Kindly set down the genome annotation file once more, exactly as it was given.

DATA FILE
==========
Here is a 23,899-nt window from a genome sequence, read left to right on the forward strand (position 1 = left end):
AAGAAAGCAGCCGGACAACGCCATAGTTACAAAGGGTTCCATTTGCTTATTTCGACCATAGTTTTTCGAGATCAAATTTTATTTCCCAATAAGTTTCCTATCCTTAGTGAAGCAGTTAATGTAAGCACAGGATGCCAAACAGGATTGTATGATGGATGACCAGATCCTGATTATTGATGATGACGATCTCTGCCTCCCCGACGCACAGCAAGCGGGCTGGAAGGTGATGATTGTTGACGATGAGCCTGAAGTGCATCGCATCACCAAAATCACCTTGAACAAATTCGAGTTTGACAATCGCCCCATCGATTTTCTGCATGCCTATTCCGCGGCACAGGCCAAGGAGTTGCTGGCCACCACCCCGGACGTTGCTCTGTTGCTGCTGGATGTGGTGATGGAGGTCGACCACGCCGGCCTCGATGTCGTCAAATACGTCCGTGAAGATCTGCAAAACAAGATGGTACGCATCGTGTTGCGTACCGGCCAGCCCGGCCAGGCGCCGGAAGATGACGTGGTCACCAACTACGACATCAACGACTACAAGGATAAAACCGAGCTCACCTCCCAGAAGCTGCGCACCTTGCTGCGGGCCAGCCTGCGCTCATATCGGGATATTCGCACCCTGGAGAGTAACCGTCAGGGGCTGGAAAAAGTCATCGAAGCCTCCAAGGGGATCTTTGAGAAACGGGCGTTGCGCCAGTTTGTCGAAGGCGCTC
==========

Here is a 23,899-nt window from a genome sequence, read left to right on the forward strand (position 1 = left end):
AAGAAAGCAGCCGGACAACGCCATAGTTACAAAGGGTTCCATTTGCTTATTTCGACCATAGTTTTTCGAGATCAAATTTTATTTCCCAATAAGTTTCCTATCCTTAGTGAAGCAGTTAATGTAAGCACAGGATGCCAAACAGGATTGTATGATGGATGACCAGATCCTGATTATTGATGATGACGATCTCTGCCTCCCCGACGCACAGCAAGCGGGCTGGAAGGTGATGATTGTTGACGATGAGCCTGAAGTGCATCGCATCACCAAAATCACCTTGAACAAATTCGAGTTTGACAATCGCCCCATCGATTTTCTGCATGCCTATTCCGCGGCACAGGCCAAGGAGTTGCTGGCCACCACCCCGGACGTTGCTCTGTTGCTGCTGGATGTGGTGATGGAGGTCGACCACGCCGGCCTCGATGTCGTCAAATACGTCCGTGAAGATCTGCAAAACAAGATGGTACGCATCGTGTTGCGTACCGGCCAGCCCGGCCAGGCGCCGGAAGATGACGTGGTCACCAACTACGACATCAACGACTACAAGGATAAAACCGAGCTCACCTCCCAGAAGCTGCGCACCTTGCTGCGGGCCAGCCTGCGCTCATATCGGGATATTCGCACCCTGGAGAGTAACCGTCAGGGGCTGGAAAAAGTCATCGAAGCCTCCAAGGGGATCTTTGAGAAACGGGCGTTGCGCCAGTTTGTCGAAGGCGCTC